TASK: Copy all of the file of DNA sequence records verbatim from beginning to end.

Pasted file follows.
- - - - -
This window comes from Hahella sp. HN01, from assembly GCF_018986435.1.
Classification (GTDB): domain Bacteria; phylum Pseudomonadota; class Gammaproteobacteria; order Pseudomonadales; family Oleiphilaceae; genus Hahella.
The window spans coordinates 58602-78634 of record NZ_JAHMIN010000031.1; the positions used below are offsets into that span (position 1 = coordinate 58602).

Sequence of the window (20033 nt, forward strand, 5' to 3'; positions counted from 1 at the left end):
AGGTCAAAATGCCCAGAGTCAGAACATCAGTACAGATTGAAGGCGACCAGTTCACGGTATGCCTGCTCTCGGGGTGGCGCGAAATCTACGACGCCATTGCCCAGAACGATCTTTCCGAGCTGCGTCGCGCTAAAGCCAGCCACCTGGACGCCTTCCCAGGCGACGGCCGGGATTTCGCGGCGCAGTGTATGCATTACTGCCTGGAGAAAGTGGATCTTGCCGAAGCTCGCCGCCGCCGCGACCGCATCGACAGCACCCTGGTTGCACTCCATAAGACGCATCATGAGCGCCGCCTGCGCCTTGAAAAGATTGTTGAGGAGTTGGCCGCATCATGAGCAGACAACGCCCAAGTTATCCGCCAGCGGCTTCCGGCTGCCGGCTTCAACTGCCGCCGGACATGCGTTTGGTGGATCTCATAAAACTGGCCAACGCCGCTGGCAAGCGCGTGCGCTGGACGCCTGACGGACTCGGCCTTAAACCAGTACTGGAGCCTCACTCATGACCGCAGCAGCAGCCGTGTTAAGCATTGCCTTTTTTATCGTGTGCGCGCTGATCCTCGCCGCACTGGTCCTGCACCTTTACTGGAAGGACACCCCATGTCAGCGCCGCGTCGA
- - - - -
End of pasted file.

This window comes from Hahella sp. HN01, from assembly GCF_018986435.1.
Classification (GTDB): domain Bacteria; phylum Pseudomonadota; class Gammaproteobacteria; order Pseudomonadales; family Oleiphilaceae; genus Hahella.
The window spans coordinates 58602-78634 of record NZ_JAHMIN010000031.1; the positions used below are offsets into that span (position 1 = coordinate 58602).

Sequence of the window (20033 nt, forward strand, 5' to 3'; positions counted from 1 at the left end):
AGGTCAAAATGCCCAGAGTCAGAACATCAGTACAGATTGAAGGCGACCAGTTCACGGTATGCCTGCTCTCGGGGTGGCGCGAAATCTACGACGCCATTGCCCAGAACGATCTTTCCGAGCTGCGTCGCGCTAAAGCCAGCCACCTGGACGCCTTCCCAGGCGACGGCCGGGATTTCGCGGCGCAGTGTATGCATTACTGCCTGGAGAAAGTGGATCTTGCCGAAGCTCGCCGCCGCCGCGACCGCATCGACAGCACCCTGGTTGCACTCCATAAGACGCATCATGAGCGCCGCCTGCGCCTTGAAAAGATTGTTGAGGAGTTGGCCGCATCATGAGCAGACAACGCCCAAGTTATCCGCCAGCGGCTTCCGGCTGCCGGCTTCAACTGCCGCCGGACATGCGTTTGGTGGATCTCATAAAACTGGCCAACGCCGCTGGCAAGCGCGTGCGCTGGACGCCTGACGGACTCGGCCTTAAACCAGTACTGGAGCCTCACTCATGACCGCAGCAGCAGCCGTGTTAAGCATTGCCTTTTTTATCGTGTGCGCGCTGATCCTCGCCGCACTGGTCCTGCACCTTTACTGGAAGGACACCCCATGTCAGCGCCGCGTCGA